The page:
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Know where you are fishing

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2006/11/10 8:32
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Some fly anglers have strayed a few hundred yards to a few miles from special reg areas into regular stocked sections or streams in the last week. Make sure you know the boundaries of special reg areas, which should be posted ( and were). Likewise, make sure you know that you are on the correct stream.

Posted on: 3/24 20:29


Re: Know where you are fishing

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2006/9/13 10:18
From LV
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Thank for posting Mike, but can you elaborate.

Posted on: 3/24 20:36
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Re: Know where you are fishing

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I'm not sure that elaboration would change the point being made, which I think I expressed with clarity.

Posted on: 3/24 20:40

Edited by Mike on 2014/3/24 20:56:23
Edited by Mike on 2014/3/24 20:58:48


Re: Know where you are fishing

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2012/2/16 18:55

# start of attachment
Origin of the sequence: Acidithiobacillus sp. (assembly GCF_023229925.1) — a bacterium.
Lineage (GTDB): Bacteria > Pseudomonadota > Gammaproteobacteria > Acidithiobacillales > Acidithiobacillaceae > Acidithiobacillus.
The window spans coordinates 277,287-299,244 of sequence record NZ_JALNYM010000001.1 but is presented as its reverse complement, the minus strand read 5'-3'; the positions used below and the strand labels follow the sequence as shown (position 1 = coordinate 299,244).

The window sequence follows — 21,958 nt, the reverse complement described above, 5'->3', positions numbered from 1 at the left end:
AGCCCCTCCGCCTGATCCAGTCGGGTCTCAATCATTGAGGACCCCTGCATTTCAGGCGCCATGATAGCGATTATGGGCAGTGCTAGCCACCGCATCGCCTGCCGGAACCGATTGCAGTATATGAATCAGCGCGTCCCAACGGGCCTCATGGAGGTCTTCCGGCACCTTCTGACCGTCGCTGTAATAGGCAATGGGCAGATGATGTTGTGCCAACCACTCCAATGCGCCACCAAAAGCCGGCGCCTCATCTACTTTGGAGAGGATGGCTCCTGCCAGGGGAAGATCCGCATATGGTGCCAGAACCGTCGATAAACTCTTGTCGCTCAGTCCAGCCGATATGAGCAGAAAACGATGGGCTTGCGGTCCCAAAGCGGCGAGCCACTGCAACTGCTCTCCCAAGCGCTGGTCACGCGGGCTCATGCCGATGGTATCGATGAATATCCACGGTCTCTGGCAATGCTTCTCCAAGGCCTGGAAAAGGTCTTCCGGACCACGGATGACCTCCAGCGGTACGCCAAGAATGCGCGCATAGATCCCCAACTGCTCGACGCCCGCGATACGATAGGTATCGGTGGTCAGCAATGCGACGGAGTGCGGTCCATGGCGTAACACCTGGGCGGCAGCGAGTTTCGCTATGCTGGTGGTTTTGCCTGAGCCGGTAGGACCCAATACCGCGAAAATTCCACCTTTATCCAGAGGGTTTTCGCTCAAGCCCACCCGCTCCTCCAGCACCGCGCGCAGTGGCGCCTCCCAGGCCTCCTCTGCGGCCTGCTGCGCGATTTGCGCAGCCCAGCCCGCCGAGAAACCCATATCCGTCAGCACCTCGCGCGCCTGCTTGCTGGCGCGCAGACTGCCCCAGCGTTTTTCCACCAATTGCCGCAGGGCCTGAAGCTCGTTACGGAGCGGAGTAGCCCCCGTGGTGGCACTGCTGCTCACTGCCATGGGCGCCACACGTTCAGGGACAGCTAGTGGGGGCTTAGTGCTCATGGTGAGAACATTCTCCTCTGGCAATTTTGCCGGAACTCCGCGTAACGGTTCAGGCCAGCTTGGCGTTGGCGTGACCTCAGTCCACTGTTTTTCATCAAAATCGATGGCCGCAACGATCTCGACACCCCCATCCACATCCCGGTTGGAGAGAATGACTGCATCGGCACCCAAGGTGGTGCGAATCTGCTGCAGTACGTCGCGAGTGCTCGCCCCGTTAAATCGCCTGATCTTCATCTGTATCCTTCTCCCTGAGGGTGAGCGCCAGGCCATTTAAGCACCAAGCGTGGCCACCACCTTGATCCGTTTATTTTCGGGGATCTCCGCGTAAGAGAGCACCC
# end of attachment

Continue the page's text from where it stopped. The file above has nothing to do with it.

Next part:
From Pennsylvania
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I noticed that a lot of stocked streams don't have the white signs posted this year.(The ones stating APPROVED TROUT WATERS etc.)

Posted on: 3/24 21:28


Re: Know where you are fishing

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2007/6/19 21:49
From Lancaster County
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There's blissful ignorance and then there's willful ignorance. Blissful ignorance is someone fishing the West Branch of the Octorara and straying above the top portion of the FFO stretch, just below Kirkwood Pike. Willful ignorance is the gentleman I observed and then talked to, who was fishing the hole below the culvert on Stewarts Run. When I asked him if he knew that the stream was closed to fishing, he said he thought he was fishing Octorara... Except I also observed him walking up from Octorara..

Posted on: 3/24 21:48


Re: Know where you are fishing

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2013/5/28 12:09
From Lilly, PA